Paul Withers is an award-winning journalist whose career started in the 1970s as a cartoonist. He has been covering Nova Scotia politics for more than 20 years.
Latest from Paul Withers
Software glitch damages part of new Canadian science vessel
A software malfunction is being blamed for damaging a critical piece of equipment on board Canada's new offshore fisheries science vessel, Canadian Coast Guard Ship Sir John Franklin.
Trade pact will slow Canadian lobster sales to China, says expert
Even though a new U.S.-China trade agreement does not eliminate heavy Chinese tariffs, the deal will still result in a loss of Canadian seafood sales to China, according to an expert.
Some Trudeau government ocean initiatives greeted with skepticism in Halifax
The Trudeau government's plans for ocean protection were front and centre Wednesday as the new federal fisheries minister met for the first time with her counterparts from Canada's five eastern provinces.
Clearwater Seafoods keeps Canadian surf clam monopoly for 2020
Clearwater Seafoods will keep its monopoly on Canada's lucrative Arctic surf clam for another year. Fisheries and Oceans Minister Bernadette Jordan said the company will retain the fishery's fourth licence — 25 per cent of the quota — which has been set aside for Indigenous participants.
Canada imposing mandatory gear marking for some fisheries in 2020
Specially coloured rope will become mandatory in every lobster and crab fishery in Eastern Canada this year. The rope must identify the region, species being fished and individual fishing area.
Lobster caught under Indigenous licences sold by accident, businessman tells judge
Sheng Ren Zheng, who's accused of illegally selling lobster caught by Indigenous fishermen under food, social and ceremonial licences, made his closing statements in a Digby, N.S., courtroom on Thursday.
Crown argues businessman illegally sold lobster caught under Aboriginal licence
Sheng Ren Zheng and his defunct company, Guang Da International of Belliveaus Cove N.S., were charged after a federal fishery officer intercepted a shipment of lobster at the Halifax airport in October 2017.
China is close to becoming Canada's largest export market for live lobster
China overtook the United States as the largest market for Canadian live lobster from August through October last year, continuing a trend of "dramatically increased" sales to China following the advent of a trade war between the superpowers.
Rising costs drain contingency fund for Canada's new fisheries science ships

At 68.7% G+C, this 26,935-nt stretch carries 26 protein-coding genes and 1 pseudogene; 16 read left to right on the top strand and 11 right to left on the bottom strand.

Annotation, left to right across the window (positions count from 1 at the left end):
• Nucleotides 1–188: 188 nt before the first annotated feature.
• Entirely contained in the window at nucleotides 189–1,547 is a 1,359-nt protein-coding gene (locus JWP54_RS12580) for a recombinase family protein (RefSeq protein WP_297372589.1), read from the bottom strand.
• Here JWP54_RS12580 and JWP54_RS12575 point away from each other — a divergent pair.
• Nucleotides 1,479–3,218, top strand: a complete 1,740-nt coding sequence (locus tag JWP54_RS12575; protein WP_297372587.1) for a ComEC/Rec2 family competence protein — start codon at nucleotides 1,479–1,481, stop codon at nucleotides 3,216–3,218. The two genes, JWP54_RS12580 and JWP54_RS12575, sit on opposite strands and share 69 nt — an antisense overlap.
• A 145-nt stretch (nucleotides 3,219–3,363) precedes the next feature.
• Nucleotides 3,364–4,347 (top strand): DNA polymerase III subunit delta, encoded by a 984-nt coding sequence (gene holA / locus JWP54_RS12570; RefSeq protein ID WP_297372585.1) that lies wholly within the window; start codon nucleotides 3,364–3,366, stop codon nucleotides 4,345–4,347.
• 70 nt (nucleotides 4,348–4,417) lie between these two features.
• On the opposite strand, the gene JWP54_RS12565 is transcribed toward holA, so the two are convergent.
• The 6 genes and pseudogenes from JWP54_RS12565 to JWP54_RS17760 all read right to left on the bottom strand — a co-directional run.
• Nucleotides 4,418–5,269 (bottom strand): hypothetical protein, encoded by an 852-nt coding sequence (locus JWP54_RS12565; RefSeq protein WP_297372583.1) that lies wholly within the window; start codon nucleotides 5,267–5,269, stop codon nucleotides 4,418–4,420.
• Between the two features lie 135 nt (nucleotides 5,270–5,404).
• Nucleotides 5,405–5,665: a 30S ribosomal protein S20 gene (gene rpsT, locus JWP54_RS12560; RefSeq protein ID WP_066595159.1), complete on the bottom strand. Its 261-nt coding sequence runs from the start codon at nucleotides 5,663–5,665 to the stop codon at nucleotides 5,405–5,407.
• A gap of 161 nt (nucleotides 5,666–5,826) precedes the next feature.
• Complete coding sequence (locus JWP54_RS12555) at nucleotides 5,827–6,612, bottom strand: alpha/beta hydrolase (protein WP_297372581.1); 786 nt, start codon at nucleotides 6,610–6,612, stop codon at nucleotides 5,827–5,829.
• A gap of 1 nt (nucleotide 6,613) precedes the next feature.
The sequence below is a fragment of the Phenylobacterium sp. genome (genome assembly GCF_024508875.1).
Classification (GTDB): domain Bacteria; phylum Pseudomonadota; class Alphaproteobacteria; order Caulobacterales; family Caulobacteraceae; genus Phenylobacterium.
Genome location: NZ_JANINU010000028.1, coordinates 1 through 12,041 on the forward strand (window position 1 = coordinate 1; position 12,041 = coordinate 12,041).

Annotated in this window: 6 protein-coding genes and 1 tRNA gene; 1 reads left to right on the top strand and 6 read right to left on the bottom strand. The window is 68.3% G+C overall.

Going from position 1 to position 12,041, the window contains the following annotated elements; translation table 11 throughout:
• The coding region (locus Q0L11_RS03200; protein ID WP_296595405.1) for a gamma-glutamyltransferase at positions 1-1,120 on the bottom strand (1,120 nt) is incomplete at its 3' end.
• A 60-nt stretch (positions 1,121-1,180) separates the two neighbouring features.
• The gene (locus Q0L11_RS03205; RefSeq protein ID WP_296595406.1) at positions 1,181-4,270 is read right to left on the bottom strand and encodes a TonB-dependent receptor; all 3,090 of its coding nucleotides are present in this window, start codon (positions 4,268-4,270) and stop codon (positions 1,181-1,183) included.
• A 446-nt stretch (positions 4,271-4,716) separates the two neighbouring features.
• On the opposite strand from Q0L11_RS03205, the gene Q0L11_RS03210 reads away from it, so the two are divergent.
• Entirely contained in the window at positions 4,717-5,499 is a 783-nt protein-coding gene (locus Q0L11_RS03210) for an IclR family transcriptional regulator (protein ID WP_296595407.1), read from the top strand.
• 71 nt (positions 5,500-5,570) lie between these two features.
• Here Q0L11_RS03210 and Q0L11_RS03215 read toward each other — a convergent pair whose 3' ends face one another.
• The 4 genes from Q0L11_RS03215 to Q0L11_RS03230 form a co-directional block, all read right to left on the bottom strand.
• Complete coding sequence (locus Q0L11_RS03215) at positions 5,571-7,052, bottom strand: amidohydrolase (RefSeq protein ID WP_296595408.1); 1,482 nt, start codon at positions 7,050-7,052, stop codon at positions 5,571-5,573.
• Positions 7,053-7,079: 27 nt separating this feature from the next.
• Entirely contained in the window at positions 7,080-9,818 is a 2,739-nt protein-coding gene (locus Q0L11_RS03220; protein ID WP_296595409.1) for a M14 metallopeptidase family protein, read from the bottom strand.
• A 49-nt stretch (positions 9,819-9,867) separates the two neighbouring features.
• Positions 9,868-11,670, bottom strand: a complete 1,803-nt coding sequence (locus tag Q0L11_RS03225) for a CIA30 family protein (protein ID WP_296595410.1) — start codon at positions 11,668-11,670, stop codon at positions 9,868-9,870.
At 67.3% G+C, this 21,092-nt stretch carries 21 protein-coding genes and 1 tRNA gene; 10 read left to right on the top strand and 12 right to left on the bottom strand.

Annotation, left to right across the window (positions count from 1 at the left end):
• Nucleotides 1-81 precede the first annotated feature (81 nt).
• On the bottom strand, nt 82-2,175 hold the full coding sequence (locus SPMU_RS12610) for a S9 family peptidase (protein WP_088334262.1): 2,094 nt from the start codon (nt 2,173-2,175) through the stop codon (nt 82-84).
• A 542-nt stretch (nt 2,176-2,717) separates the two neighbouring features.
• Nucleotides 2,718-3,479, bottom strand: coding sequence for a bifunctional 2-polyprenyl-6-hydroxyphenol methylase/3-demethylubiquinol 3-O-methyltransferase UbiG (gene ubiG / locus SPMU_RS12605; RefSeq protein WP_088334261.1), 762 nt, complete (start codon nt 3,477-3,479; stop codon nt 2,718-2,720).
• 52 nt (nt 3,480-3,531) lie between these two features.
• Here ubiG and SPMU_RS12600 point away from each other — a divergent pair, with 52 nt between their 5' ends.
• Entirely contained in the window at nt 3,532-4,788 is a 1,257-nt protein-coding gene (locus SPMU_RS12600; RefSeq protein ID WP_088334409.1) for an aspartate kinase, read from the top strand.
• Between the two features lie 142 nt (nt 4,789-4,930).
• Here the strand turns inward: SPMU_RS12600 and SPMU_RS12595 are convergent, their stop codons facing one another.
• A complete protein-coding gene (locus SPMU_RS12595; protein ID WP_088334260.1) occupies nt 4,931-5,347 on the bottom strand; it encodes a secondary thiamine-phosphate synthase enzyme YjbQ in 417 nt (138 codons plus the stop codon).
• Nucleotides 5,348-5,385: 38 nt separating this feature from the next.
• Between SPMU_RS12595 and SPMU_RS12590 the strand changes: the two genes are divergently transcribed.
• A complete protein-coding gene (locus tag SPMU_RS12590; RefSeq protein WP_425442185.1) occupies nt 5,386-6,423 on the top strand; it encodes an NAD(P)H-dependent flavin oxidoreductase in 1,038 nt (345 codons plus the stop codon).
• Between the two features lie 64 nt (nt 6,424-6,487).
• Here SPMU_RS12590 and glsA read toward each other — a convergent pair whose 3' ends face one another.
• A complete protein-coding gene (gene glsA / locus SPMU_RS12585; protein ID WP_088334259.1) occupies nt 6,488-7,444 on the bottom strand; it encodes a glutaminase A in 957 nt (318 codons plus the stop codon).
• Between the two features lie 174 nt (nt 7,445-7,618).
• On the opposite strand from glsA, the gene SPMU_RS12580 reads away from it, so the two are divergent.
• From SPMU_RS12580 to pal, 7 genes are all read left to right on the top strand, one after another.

Escalating costs at the Seaspan Shipyard in Vancouver in 2019 depleted the multi-million dollar contingency fund set aside as part of the budget to build three offshore fisheries science vessels under Canada's National Shipbuilding Strategy.
Fish boom prompts energy conglomerate to spend $14.5M to bury subsea cables
The parent company of Nova Scotia Power disclosed this week to the Utility and Review Board that it spent almost $14,492,000 this summer to bury its Maritime Link cables lying on the floor of the Cabot Strait between Newfoundland and Cape Breton.
Ocean tech company to map 5,000 square kilometres of Atlantic ocean floor
In the coming months, the Ocean Seeker will undergo a $2-million retrofit to carry sophisticated sonars and lasers capable of capturing highly detailed images of the floor of the Atlantic Ocean.
Nova Scotia opens competition to remove massive tidal turbine
Tidal power developers offered long-term deal at high price in exchange for removal of OpenHydro's orphaned turbine.
Why smaller may be better when it comes to harnessing Bay of Fundy tides
This week, Nova Innovation Canada Ltd. was awarded a five-year marine renewable energy permit to install up to 15 turbines on the bottom of the Petit Passage on Digby Neck.
N.B. seafood giant won't be disciplined after animal cruelty investigation
An investigation by the State of Maine says Cooke Seafood corrected problems that were revealed in a hidden-camera exposé done by an animal rights group. Video showed salmon being smashed against posts, stomped on and discarded at a Maine hatchery.
Trudeau and McNeil meet in Ottawa, praise each other
Prime Minister Justin Trudeau and Nova Scotia Premier Stephen McNeil exchanged praise and pleasantries in a brief appearance before the cameras in Ottawa Tuesday afternoon.